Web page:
British startup uses AI to develop new drug compound, in a world-first breakthrough

British startup uses AI to develop new drug compound, in a world-first breakthrough
Innovation

A British startup has used artificial intelligence to create a new drug molecule that will soon enter clinical trials, in an unprecedented breakthrough for the use of machine learning in drug development, according to BBC News.

Designed to treat patients with obsessive-compulsive disorder (OCD), the drug was created in a collaboration between the Oxford AI startup Exscientia and the Japanese pharmaceutical manufacturer Sumitomo Dainippon Pharma. 

While drugs typically take several years to enter into clinical trials, the new drug qualified within 12 months, meeting all the same standards required for phase I clinical trials in Japan. 

Development of new drug treatments costs an average of $2.6 billion, and AI could also make the process much cheaper. 

Faster, less expensive drug development could lead to new treatments for a wide range of conditions. Exscientia is already working on other drugs to treat cancer and cardiovascular diseases.

“I think AI has huge potential to enhance and accelerate drug discovery,” according to Institute of Cancer Research chief executive Paul Workman. “I’m excited to see what I believe is the first example of a new drug now entering human clinical trials, that was created by scientists using AI in a major way to guide and speed up discovery.”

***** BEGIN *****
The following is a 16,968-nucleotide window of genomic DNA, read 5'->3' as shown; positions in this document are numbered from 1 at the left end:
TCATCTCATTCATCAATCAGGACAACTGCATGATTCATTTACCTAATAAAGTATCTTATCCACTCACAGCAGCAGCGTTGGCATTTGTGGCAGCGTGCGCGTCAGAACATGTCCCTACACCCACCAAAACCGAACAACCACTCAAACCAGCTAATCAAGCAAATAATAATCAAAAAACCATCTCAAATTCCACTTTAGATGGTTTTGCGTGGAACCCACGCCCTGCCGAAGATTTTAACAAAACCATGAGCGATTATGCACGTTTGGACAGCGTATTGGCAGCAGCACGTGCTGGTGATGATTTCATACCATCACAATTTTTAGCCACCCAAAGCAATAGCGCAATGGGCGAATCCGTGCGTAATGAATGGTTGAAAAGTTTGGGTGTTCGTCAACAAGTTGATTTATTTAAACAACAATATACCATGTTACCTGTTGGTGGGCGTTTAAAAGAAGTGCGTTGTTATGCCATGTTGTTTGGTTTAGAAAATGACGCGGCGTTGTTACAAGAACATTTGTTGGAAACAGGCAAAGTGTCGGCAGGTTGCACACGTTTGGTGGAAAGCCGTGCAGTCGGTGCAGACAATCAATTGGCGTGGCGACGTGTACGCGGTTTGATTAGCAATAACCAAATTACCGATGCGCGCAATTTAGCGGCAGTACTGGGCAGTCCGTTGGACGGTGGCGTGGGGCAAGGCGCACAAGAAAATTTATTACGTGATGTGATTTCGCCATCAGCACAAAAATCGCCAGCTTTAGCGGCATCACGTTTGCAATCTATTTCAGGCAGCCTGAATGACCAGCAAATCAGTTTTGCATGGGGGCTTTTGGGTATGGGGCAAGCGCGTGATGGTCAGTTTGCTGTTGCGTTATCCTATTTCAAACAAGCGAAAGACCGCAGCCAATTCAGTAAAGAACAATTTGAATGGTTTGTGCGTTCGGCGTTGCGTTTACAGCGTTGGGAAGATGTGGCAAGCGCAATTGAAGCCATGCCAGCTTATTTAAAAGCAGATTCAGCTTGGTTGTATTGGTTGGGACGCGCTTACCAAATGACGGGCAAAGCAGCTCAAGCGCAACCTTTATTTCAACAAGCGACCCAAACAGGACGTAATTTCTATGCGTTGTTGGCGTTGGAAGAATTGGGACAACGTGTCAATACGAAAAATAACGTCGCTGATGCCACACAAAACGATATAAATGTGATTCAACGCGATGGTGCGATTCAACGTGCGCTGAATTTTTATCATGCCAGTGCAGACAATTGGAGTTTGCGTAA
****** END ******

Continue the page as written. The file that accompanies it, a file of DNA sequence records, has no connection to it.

First, the firm used a set of algorithms to determine the best chemical structure for a molecule to target receptors in the brain involved in OCD. The algorithms generated millions of possible molecular structures, and then filtered the results to select those most suitable to be tested. The new compound is called DSP-1181.

“The AI can learn faster than conventional approaches, so we had to make and test only 350 compounds, a fifth of the normal number of compound candidates, which is record-breaking productivity,” according to Exscientia chief and molecular biologist Andrew Hopkins. 

Hopkins says the same algorithms “can be applied to any drug targets, against a huge range of diseases in oncology, cardiovascular and rare diseases.”

The startup is working with a range of other drug companies, including Bayer, GlaxoSmithKline, and Sanofi. It’s raised $43 million from Bristol-Meyers Squibb, Evotec, and other investors.

Human trials for the OCD compound are set to begin in March, and will take place in Japan. It will mark the first time a drug designed by AI will be used on humans. If successful, the drug will face further testing around the world. 

Image by HeungSoon from Pixabay 

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